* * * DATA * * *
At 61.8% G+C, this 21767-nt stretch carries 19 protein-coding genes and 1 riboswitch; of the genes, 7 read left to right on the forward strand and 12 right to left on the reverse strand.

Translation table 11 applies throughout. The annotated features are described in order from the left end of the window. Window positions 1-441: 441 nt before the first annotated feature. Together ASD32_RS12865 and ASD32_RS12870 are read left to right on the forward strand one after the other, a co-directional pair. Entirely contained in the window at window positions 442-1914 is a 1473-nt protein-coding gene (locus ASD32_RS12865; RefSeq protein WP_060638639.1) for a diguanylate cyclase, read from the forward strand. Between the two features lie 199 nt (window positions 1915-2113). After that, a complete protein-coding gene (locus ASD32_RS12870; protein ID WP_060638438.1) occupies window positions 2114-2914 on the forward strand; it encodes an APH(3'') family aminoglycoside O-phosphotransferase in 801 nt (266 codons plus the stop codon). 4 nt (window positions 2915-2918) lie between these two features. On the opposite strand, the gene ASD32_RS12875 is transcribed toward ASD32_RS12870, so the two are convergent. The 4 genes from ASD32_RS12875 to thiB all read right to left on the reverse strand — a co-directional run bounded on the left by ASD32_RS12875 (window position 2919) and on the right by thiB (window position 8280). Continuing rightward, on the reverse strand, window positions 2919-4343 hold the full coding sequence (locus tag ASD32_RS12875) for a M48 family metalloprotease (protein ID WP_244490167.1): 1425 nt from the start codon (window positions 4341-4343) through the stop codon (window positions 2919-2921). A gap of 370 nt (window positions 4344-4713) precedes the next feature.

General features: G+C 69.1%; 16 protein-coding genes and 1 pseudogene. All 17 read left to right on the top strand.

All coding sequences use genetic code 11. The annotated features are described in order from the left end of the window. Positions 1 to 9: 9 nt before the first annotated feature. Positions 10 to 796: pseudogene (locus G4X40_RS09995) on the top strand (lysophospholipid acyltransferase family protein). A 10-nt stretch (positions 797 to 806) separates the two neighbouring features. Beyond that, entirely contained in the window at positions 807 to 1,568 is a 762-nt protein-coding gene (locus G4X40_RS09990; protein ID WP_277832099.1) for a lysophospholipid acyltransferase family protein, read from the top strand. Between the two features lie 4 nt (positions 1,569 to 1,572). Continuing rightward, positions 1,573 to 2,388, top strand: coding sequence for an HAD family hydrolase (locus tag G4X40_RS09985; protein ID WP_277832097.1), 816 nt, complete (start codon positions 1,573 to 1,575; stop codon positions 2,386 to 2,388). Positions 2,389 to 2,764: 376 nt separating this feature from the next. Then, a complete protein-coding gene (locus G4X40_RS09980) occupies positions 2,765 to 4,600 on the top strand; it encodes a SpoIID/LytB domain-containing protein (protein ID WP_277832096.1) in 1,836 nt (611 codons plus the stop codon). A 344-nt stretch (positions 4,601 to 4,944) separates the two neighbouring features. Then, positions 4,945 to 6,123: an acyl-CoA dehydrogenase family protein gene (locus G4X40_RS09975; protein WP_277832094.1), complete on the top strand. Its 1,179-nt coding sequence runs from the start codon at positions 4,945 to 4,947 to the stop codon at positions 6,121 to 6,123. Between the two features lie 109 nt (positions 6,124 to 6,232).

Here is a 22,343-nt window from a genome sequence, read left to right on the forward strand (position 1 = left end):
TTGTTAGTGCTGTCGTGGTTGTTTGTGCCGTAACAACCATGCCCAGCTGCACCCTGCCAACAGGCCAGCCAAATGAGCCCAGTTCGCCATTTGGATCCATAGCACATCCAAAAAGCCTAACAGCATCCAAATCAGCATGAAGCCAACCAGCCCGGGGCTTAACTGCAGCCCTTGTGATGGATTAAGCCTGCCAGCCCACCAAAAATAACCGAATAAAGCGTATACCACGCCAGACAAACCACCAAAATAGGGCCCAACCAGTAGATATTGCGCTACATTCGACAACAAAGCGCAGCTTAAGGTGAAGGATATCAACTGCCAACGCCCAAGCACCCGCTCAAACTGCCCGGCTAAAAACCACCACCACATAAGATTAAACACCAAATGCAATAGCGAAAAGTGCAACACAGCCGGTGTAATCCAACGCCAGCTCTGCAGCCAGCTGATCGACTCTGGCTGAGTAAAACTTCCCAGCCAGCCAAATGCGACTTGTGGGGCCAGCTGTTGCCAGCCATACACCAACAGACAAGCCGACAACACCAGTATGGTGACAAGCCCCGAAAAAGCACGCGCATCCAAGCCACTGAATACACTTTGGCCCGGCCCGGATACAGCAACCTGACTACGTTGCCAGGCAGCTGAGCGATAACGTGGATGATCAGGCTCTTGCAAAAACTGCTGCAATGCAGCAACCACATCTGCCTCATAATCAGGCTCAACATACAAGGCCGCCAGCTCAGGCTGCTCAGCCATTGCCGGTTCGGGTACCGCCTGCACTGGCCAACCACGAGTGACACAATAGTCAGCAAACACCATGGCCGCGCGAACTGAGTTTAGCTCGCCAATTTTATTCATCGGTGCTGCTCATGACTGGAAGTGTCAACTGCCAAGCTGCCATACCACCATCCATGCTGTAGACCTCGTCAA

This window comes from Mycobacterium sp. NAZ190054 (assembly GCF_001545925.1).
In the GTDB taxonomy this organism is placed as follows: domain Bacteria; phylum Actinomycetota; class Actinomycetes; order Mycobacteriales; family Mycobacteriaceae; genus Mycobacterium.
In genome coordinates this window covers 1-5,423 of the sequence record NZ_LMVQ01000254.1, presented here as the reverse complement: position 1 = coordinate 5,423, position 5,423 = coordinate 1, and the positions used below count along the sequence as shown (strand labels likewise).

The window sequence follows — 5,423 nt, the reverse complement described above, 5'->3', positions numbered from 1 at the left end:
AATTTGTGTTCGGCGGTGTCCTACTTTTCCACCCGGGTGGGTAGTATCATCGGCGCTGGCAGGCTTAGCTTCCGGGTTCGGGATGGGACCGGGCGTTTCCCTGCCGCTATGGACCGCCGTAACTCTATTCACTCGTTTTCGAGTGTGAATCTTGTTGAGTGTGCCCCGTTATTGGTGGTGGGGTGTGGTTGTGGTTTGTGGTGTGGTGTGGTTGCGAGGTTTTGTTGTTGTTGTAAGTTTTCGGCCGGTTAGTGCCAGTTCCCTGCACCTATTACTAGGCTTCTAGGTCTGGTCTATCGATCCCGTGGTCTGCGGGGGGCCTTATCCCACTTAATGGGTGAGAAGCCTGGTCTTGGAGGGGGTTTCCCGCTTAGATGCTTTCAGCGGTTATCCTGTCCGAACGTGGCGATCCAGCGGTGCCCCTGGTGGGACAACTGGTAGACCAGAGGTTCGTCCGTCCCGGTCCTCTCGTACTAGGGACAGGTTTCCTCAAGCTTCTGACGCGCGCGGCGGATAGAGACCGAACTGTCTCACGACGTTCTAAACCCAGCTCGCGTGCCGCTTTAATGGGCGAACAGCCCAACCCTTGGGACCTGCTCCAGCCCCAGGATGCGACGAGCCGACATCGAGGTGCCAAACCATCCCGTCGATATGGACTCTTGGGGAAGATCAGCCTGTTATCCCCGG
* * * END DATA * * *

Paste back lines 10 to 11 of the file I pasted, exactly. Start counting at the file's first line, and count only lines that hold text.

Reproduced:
The window sequence follows — 5,423 nt, the reverse complement described above, 5'->3', positions numbered from 1 at the left end:
AATTTGTGTTCGGCGGTGTCCTACTTTTCCACCCGGGTGGGTAGTATCATCGGCGCTGGCAGGCTTAGCTTCCGGGTTCGGGATGGGACCGGGCGTTTCCCTGCCGCTATGGACCGCCGTAACTCTATTCACTCGTTTTCGAGTGTGAATCTTGTTGAGTGTGCCCCGTTATTGGTGGTGGGGTGTGGTTGTGGTTTGTGGTGTGGTGTGGTTGCGAGGTTTTGTTGTTGTTGTAAGTTTTCGGCCGGTTAGTGCCAGTTCCCTGCACCTATTACTAGGCTTCTAGGTCTGGTCTATCGATCCCGTGGTCTGCGGGGGGCCTTATCCCACTTAATGGGTGAGAAGCCTGGTCTTGGAGGGGGTTTCCCGCTTAGATGCTTTCAGCGGTTATCCTGTCCGAACGTGGCGATCCAGCGGTGCCCCTGGTGGGACAACTGGTAGACCAGAGGTTCGTCCGTCCCGGTCCTCTCGTACTAGGGACAGGTTTCCTCAAGCTTCTGACGCGCGCGGCGGATAGAGACCGAACTGTCTCACGACGTTCTAAACCCAGCTCGCGTGCCGCTTTAATGGGCGAACAGCCCAACCCTTGGGACCTGCTCCAGCCCCAGGATGCGACGAGCCGACATCGAGGTGCCAAACCATCCCGTCGATATGGACTCTTGGGGAAGATCAGCCTGTTATCCCCGG